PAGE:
Court's Rome Statute definition of aiding and abetting such crimes, a
more stringent standard. Ultimately, Barber believes, the case is less
and less about winning reparations for people who feel they were
shortchanged by the Truth and Reconciliation Commission.

It is about putting the fear of God into corporations that do business
in dodgy places.

Critiques of malevolent firms and even colonial-era states are
intensifying. Other cases include claims by the Herero people against
Germany for genocide carried out in what is now Namibia from 1904-08,
and Alien Tort Claims Act cases against oil firms which have despoiled
the Niger Delta.

The case Bowoto versus Chevron was heard in San Francisco last November,
with Chevron acquitted by a district court in a jury trial. The case
originated a decade earlier, when Nigerian armed forces working with
Chevron security killed two unarmed Ilaje community members engaged in a
sit-in at the firm's Parabe Platform. Others were permanently injured
and tortured by the military.

In February, Chevron - whose record profits last year amounted to
$23.8bn - rubbed salt in the Ilaje people's wounds by seeking
reimbursement of $485 000 in legal fees for the case.

Justice in Nigeria Now is the Ilaje people's representative in the US,
and their lawyer, Bert Voorhees, remarked of Chevron: They are trying
to bring this cost bill as a warning to any other folks who might seek
justice.

The case was lost again on appeal on March 4 in a California district
court, but Voorhees plans another appeal.

Abuses
Another case involves the Movement for the Survival of the Ogoni People,
whose leader, Ken Saro Wiwa, and eight other Ogoni activists were
executed by the Abacha regime in November, 1995. Shell was kicked out of
Ogoniland in mid-2008, and Wiwa's son, Ken, is taking Shell to the New
York courts for complicity for human rights abuses: summary execution,
crimes against humanity, torture, inhumane treatment, arbitrary arrest,
wrongful death, assault and battery, and infliction of emotional distress.

Ecological reparations activists were cheered when a global warming
lawsuit was settled out of court last month by Friends of the Earth,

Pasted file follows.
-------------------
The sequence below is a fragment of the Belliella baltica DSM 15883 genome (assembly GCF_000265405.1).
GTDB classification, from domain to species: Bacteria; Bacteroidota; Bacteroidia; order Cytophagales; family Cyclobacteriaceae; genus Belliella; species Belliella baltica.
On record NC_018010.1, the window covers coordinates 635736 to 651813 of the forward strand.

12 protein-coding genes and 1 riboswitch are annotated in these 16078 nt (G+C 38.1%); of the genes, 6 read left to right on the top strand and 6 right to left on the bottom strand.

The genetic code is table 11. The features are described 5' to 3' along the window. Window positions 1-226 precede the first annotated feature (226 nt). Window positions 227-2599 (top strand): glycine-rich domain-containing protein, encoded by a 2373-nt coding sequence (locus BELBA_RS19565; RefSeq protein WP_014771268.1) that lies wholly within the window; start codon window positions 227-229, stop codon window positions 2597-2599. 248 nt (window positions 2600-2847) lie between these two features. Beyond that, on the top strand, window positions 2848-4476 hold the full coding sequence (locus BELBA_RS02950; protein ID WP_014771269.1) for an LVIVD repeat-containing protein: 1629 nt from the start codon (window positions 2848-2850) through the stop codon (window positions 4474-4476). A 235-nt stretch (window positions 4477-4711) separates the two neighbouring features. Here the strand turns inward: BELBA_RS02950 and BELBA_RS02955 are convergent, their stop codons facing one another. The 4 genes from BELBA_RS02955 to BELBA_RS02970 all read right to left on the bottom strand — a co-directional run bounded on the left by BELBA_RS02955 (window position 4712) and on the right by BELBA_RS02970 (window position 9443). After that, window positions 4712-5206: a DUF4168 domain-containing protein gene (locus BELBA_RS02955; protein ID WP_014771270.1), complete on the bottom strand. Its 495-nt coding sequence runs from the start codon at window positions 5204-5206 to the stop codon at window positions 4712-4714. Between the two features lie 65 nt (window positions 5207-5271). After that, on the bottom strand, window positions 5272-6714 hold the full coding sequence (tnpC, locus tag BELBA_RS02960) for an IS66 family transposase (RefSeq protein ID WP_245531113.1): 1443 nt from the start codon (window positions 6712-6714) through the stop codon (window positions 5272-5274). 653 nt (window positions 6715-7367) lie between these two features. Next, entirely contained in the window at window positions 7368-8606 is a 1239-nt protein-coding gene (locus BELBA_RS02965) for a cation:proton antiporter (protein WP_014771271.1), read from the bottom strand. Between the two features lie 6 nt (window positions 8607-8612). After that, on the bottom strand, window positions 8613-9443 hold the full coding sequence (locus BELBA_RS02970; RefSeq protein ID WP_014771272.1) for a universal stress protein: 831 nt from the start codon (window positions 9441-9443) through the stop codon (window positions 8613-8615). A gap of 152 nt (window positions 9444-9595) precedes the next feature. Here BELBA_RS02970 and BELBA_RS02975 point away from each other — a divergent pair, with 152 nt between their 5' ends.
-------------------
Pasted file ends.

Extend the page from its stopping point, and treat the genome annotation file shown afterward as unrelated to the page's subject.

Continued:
Greenpeace and the cities of Boulder, in Colorado, and Arcata, Santa
Monica, and Oakland, in California. Their targets were the US
Export-Import Bank and Overseas Private Investment Corporation, which
invested, lent or insured $32bn in fossil fuel projects from 1990-2003
with no regard for the US National Environmental Policy Act.

The defendants agreed to important concessions in the settlement, rather
than monetary damages; both will incorporate carbon dioxide emissions
into future planning. Eskom, Sasol, Transnet, mining houses and
smelters, take note!

While the ecological debt doctrine continues to be built, there is
interest in the contestation of Illegitimate and Odious Debts associated
with African dictatorships, as a conference sponsored by the African
Debt and Development Network in Johannesburg will consider next week.

In the wake of Ecuador's debt default in January, this appears to be a
promising grass-roots pressure discourse, since so many African
countries have residual or historic debts associated with the financing
of dictators by Western governments and banks, including Zimbabwe.

Civil society activists are wary of courts, which often reproduce social
and corporate power. However, the Treatment Action Campaign's successful
fight against Mbeki in the Constitutional Court and the Coalition
Against Water Privatisation's defeat of Joburg Water last April
generated new confidence.

What they must do, however, is continue the mix of social pressure -
tree-shaking - and the power of the courtrooms - jam-making - to
ratchet up the threat to corporations guilty of extreme exploitation.

# Patrick Bond is the director of the UKZN Centre for Civil Society